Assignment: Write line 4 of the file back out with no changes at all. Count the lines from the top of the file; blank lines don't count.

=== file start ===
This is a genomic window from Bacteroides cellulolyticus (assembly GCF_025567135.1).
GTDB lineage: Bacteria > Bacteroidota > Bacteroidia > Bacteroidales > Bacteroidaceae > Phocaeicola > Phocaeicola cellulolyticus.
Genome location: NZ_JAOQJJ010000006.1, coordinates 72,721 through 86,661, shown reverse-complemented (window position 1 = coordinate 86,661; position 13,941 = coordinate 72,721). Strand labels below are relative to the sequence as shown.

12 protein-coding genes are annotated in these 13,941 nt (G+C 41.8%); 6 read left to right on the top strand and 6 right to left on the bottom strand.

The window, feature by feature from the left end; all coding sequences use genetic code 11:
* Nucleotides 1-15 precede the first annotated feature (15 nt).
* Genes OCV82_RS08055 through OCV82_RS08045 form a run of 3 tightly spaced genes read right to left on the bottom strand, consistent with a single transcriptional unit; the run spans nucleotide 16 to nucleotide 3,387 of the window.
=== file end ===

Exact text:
12 protein-coding genes are annotated in these 13,941 nt (G+C 41.8%); 6 read left to right on the top strand and 6 right to left on the bottom strand.